Featuring never-before-seen footage, this documentary delivers a startling new look at the Peoples Temple, headed by preacher Jim Jones who, in 1978, led more than 900 members to Guyana, where he orchestrated a mass suicide via tainted punch.

Director: Stanley Nelson
Stars: Rebecca Moore, Janet Shular, Tim Carter


Cast overview:
Narrator (voice)
Pamela Z ...
Narrator (voice)
Additional Narrator (voice)
Evan White ...
Additional Narrator (voice)
Bernardine Dohrn ...
Mark Rudd ...
Brian Flanagan ...
David Gilbert ...
Bill Ayers ...
Himself (as Bill Ayers)
Naomi Jaffe ...
Todd Gitlin ...
Laura Whitehorn ...
Don Strickland ...
Kathleen Cleaver ...


In the late 1960s and early 1970s polarization of American political situation was becoming acute, with the Vietnam War abroad and civil rights at home being the most pressing issues. For the youth political movement, seemingly ineffectual methods of peaceful protest and resistance led to the rise of a faction that wanted a more extreme approach that the government could not ignore. One particular group, the Weather Underground, attempted to team up with the Black Panthers to violently confront the US government. They began with participation in street riots, and escalated their efforts to include the bombing of specific targets associated with the government or local power structures. Through archival footage and interviews of participants on both sides of this conflict, this film covers the Weather Underground's campaign of violence through this period, the FBI's strategies and tactics to apprehend them (including some deemed unethical or illegal), until changing times and ... Written by Kenneth Chisholm (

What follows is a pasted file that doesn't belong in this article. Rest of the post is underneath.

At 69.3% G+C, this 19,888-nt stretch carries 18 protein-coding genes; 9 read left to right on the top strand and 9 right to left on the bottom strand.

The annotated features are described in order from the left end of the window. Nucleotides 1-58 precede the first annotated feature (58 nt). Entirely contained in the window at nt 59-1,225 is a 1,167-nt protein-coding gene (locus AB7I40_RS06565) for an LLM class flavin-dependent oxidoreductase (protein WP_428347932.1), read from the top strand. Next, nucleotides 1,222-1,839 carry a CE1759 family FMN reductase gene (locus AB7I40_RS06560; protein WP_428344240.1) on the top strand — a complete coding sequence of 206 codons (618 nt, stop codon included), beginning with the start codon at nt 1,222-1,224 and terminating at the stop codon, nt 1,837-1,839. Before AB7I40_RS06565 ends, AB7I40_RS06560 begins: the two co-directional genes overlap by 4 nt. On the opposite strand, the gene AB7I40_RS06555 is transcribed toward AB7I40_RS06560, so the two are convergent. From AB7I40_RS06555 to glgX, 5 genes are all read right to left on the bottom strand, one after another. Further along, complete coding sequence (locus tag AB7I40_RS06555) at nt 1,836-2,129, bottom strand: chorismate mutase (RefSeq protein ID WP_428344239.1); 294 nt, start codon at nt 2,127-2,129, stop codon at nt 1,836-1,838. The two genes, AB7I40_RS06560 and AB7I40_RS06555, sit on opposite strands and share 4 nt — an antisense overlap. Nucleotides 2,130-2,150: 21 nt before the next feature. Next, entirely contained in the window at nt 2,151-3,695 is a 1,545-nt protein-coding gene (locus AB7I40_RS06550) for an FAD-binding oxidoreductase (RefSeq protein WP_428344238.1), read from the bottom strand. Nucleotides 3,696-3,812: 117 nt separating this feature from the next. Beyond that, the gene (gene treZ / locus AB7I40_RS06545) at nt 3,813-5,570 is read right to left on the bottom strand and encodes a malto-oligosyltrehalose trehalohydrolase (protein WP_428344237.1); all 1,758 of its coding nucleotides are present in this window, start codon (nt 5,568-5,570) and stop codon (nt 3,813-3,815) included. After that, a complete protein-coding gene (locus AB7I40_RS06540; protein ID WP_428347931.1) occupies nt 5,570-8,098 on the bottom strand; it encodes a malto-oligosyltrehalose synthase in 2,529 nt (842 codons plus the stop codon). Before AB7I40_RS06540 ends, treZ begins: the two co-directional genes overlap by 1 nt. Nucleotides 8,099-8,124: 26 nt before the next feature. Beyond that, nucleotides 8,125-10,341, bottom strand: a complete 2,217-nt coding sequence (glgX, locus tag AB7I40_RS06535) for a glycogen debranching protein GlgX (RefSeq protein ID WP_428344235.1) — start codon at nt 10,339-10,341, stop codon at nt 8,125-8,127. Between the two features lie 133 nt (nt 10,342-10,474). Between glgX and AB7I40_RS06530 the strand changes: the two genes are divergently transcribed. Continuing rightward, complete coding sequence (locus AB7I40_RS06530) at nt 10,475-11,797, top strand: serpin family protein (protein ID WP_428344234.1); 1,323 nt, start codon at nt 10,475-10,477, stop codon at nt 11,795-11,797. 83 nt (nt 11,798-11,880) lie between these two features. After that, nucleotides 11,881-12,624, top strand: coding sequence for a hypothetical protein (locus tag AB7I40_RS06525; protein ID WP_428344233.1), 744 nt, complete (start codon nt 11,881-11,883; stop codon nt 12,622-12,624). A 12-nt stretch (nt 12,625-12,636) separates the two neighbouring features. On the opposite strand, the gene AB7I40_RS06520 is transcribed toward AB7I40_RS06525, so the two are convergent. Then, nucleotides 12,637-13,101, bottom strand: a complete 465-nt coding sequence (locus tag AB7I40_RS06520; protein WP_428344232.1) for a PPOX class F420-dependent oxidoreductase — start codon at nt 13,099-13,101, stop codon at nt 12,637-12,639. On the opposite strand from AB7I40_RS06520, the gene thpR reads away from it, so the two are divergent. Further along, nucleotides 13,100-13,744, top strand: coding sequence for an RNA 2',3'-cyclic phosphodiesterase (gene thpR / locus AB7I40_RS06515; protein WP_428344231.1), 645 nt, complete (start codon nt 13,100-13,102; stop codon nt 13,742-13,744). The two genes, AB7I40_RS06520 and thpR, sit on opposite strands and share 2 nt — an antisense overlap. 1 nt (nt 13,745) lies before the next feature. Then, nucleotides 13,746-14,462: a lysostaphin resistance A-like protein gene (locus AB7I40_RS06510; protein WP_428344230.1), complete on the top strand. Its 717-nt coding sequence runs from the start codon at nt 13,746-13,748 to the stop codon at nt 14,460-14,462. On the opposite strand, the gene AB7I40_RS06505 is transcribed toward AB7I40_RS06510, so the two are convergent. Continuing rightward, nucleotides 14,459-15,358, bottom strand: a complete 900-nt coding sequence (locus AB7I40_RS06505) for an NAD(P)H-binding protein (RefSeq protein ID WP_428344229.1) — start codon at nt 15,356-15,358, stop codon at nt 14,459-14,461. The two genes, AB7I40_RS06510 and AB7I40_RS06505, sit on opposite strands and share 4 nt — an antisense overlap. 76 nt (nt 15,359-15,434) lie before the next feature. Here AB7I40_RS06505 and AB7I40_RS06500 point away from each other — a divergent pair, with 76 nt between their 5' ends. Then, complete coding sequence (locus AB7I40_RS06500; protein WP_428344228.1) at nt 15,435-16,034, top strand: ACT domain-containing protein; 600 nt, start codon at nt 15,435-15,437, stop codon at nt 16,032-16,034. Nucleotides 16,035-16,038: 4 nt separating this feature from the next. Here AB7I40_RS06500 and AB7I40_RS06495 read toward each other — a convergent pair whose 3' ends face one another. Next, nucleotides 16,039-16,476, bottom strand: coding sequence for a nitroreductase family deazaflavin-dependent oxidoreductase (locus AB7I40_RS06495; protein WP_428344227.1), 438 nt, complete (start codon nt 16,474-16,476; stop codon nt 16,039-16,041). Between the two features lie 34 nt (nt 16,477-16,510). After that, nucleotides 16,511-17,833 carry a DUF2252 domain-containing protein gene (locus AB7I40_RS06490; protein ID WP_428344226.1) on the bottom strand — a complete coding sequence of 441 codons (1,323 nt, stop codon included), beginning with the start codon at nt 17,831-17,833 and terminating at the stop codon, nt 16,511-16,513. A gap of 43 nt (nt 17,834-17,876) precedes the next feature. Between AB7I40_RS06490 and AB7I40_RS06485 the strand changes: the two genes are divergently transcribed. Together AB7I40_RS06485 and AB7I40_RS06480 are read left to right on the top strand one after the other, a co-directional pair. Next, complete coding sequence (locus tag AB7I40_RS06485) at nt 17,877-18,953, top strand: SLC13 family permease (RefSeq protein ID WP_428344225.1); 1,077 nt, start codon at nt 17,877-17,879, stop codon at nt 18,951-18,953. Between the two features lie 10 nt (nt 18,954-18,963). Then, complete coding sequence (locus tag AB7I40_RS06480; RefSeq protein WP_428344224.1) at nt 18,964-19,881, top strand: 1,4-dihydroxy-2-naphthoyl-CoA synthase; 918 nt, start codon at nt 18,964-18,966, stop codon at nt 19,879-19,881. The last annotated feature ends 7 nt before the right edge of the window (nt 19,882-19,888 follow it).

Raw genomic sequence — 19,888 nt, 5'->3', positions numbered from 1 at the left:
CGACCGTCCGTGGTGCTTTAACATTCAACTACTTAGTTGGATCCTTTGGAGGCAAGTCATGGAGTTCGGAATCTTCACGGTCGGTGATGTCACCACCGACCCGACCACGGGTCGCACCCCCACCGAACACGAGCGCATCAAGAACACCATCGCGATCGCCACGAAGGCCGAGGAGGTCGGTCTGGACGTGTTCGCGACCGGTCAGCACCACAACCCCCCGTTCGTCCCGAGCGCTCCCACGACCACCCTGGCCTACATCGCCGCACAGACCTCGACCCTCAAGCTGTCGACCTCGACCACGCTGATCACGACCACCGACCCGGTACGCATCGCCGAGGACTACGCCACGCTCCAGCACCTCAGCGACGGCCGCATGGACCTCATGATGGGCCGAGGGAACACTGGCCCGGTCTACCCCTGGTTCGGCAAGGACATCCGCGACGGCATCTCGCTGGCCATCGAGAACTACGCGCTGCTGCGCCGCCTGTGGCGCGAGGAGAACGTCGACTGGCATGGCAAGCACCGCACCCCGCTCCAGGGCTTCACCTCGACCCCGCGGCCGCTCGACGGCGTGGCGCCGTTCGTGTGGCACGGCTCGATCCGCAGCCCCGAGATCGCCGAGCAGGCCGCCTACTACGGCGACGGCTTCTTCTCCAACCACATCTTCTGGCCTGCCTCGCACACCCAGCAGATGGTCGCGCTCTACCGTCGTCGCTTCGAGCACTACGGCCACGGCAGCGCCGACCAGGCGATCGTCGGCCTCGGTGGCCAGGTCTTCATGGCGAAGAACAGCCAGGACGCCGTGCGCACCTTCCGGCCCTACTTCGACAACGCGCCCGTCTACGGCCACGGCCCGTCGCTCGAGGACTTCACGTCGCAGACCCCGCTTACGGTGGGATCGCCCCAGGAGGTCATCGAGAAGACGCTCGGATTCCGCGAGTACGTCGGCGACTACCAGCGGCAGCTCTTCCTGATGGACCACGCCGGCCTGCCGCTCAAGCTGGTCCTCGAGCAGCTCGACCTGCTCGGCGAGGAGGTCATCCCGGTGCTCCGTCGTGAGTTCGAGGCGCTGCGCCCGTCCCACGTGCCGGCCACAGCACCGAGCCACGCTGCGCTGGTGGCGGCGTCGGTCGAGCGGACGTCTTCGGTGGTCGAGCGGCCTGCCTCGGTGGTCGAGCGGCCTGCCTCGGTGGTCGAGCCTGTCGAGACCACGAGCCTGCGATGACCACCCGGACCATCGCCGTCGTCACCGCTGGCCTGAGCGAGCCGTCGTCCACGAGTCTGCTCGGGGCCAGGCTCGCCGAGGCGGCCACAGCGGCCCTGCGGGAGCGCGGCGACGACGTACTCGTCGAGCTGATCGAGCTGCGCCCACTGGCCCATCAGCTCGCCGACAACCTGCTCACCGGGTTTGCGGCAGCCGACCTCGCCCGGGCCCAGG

Plot Summary | Add Synopsis


Unrated | See all certifications »

Parents Guide:



Official Sites:




Release Date:

13 November 2003 (Australia)  »

Also Known As:

Tempo de Protesto  »

Filming Locations:


Box Office

Opening Weekend:

$13,984 (USA) (6 June 2003)


$560,199 (USA) (21 May 2004)